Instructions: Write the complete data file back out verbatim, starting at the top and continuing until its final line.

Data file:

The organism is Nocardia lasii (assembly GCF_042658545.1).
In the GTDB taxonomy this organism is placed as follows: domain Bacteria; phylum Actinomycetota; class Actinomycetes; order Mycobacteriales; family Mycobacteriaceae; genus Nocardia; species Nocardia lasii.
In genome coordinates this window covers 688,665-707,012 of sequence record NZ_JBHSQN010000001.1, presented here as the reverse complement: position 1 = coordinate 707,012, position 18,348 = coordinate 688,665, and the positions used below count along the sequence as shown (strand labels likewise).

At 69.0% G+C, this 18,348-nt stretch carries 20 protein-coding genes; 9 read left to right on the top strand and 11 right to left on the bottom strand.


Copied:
The organism is Nocardia lasii (assembly GCF_042658545.1).
In the GTDB taxonomy this organism is placed as follows: domain Bacteria; phylum Actinomycetota; class Actinomycetes; order Mycobacteriales; family Mycobacteriaceae; genus Nocardia; species Nocardia lasii.
In genome coordinates this window covers 688,665-707,012 of sequence record NZ_JBHSQN010000001.1, presented here as the reverse complement: position 1 = coordinate 707,012, position 18,348 = coordinate 688,665, and the positions used below count along the sequence as shown (strand labels likewise).

At 69.0% G+C, this 18,348-nt stretch carries 20 protein-coding genes; 9 read left to right on the top strand and 11 right to left on the bottom strand.